raspberriesJust sixty miles south of AIM is the Pajaro Valley, one of the richest agricultural regions of the world, an ideal location for fresh berries, vegetables, and flowers. But the valley’s water source is a confined aquifer that is slowly being depleted. With California now in the third consecutive year of drought, the problem is even more acute. There is hope, however, that the overdraft can be remedied and the water usage brought back into balance by using a combination of strategies. Mathematically, the problem can be modeled as a large constrained optimization problem, which is exactly what an AIM workshop began working on a little over three years ago.

How can we solve this problem? In January of 2011, AIM held a Sustainability Problems workshop, with the goal of bringing together mathematicians and industry representatives to work on a variety of sustainability problems, including renewable energy, air quality, water management, and other environmental issues. One of the industrial participants was Driscoll’s, whose associated growers are the largest supplier of fresh berries in North America.┬áThree Driscoll’s employees teamed up with nine applied mathematicians to evaluate how various water and land management techniques could be utilized by landowners and growers to work towards balancing aquifer levels. Since the week of the workshop and with followup activity in an AIM SQuaRE program, the team has made significant progress in the creation of a virtual farm model to study alternative crop management strategies and their effect on water usage and profit.

The current version of the virtual farm model implements a framework for simulating a 100-acre model farm with selections from 5 different crop types (3 berry crops, 1 vegetable crop, and a cover crop or fallowing). The framework acts as a virtual farmer, planting and moving crops around the farm using various planting rules as constraints. The profits realized from the virtual farm and irrigation constraints are computed. These values are used to evaluate strategies using different objectives such as maximizing profit, minimizing water usage, and minimizing deviation from current demand.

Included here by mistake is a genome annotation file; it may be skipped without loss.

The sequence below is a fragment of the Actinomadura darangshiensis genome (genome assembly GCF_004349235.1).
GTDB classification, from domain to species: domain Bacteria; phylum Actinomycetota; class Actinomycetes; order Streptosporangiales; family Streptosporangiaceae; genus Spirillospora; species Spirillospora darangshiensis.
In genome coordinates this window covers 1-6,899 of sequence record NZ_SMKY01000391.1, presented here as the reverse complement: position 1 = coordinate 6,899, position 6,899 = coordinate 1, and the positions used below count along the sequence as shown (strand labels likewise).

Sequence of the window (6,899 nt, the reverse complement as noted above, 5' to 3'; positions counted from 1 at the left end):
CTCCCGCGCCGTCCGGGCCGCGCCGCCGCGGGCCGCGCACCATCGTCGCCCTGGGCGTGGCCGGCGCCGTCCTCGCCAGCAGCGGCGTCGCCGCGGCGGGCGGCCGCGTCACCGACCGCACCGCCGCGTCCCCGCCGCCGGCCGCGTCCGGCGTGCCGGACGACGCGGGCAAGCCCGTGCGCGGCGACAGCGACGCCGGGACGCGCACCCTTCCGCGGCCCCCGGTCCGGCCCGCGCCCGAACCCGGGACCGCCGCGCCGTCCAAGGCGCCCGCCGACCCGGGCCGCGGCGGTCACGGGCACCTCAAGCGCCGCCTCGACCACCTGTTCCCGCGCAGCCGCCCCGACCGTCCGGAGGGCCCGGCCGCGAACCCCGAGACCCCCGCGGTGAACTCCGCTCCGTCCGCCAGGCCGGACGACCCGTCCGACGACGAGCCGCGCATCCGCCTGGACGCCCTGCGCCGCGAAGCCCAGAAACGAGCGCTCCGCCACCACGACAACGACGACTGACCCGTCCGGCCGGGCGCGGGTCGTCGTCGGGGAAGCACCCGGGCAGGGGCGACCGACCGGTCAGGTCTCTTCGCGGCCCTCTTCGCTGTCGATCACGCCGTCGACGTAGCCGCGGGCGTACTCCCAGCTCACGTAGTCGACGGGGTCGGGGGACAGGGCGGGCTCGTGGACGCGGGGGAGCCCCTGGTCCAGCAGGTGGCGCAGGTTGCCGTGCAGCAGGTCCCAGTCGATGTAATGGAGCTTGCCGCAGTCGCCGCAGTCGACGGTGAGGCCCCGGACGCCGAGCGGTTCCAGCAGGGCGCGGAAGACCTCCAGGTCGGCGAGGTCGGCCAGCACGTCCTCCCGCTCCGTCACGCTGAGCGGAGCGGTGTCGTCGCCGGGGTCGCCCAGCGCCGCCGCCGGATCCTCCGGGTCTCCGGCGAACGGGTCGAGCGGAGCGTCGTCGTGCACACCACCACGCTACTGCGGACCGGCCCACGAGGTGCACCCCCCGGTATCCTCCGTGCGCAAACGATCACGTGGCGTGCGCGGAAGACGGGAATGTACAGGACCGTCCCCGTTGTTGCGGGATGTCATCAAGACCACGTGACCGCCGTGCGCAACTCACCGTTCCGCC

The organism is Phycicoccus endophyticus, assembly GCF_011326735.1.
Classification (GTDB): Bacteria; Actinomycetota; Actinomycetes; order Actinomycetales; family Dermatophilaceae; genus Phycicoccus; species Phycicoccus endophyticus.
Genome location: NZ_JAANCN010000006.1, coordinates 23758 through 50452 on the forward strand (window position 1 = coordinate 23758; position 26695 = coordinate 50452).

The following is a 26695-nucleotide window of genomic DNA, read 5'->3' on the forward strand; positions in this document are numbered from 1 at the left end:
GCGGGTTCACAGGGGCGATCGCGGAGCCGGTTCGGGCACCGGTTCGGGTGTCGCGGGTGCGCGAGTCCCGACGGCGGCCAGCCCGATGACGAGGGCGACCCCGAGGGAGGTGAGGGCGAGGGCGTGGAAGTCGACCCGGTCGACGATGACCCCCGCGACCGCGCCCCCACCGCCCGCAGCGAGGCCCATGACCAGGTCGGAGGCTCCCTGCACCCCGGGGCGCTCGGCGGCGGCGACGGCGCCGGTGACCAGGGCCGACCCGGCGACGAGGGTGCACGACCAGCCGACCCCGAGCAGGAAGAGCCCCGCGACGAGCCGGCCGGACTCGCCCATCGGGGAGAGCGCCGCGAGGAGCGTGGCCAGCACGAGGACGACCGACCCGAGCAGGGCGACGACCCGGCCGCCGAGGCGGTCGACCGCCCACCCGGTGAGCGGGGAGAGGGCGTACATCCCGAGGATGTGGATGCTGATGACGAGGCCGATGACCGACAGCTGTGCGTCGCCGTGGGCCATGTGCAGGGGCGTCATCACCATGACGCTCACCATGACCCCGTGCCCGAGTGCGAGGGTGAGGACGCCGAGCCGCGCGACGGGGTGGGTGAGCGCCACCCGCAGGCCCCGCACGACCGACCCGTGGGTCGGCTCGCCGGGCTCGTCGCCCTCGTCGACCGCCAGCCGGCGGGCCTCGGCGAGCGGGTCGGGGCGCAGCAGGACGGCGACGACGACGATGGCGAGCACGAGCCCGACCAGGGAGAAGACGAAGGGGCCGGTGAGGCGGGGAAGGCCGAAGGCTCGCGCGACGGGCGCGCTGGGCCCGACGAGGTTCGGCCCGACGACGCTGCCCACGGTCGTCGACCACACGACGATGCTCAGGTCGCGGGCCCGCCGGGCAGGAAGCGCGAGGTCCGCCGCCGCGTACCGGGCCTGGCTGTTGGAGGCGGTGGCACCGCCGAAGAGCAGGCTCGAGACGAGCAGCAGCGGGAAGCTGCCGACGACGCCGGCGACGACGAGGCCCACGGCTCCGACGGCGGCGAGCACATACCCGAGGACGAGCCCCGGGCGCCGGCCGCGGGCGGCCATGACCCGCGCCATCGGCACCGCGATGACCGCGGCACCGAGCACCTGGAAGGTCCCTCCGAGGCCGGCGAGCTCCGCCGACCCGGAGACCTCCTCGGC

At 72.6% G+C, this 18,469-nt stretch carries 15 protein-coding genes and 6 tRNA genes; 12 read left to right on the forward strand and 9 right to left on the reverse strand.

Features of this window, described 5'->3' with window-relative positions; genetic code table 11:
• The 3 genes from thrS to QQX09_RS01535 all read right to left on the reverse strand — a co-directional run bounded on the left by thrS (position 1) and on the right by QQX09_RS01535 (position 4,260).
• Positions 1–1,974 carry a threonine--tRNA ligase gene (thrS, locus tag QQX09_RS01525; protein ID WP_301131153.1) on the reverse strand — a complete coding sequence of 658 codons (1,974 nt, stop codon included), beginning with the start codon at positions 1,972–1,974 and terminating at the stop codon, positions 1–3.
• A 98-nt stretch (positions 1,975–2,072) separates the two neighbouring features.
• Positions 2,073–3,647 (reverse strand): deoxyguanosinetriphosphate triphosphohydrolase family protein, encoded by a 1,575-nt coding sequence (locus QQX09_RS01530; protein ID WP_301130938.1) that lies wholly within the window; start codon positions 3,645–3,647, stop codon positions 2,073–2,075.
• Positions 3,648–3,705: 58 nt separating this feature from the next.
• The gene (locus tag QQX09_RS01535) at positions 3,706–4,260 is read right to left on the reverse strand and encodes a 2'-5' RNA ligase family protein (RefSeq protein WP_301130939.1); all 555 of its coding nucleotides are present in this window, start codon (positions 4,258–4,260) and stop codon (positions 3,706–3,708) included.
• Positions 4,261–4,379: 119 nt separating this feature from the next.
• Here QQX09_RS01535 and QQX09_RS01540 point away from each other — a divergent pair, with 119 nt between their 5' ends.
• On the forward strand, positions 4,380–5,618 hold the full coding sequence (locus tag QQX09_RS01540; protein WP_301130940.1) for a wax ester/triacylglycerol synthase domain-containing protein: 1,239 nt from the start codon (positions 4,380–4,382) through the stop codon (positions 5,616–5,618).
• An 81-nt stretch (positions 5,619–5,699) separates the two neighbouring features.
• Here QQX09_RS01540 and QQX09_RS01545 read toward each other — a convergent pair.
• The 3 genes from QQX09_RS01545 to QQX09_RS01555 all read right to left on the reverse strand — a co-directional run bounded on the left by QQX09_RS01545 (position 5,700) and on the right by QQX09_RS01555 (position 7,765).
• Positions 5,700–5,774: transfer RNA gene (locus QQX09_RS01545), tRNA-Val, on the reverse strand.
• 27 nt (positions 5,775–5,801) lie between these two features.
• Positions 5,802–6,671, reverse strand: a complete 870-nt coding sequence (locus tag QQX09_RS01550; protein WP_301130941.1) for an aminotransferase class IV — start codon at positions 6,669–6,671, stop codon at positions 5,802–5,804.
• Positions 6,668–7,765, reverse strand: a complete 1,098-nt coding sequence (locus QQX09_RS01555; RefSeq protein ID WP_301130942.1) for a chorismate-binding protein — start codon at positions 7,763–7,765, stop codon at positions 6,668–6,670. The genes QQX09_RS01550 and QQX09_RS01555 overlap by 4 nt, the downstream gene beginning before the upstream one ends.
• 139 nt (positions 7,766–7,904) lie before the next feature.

Dan Balbas, Vice President for Operations for Reiter Affliated Companies, (a Driscoll’s associated grower) said, “the results of the optimization program validated much of what the growers thought before and gave validation and new information to our crop growing strategies.”

The team also investigated a surface water analysis to understand feasible ways to capture rainfall for re-infiltration (or recharging) into the aquifer. The latest version of the farm model also includes scenarios under which stakeholders could allocate land for the construction of a managed aquifer recharge network, giving optimal sizes of the recharge basins based on maximizing recharge while minimizing construction cost.

Driscoll’s has also spearheaded a community effort to help solve the overdraft problem. Pajaro Valley community members are working in smaller groups on a number of additional strategies, including the determination and promotion of best practices for irrigation and the identification of the most promising areas in the valley for aquifer recharge projects.

AIM Workshop Report from August 2011 with the details of the mathematical model
“Pajaro Valley Water Challenges”
from the Santa Cruz Sentinel (2/28/2014) describing several efforts to achieve a sustainable water yield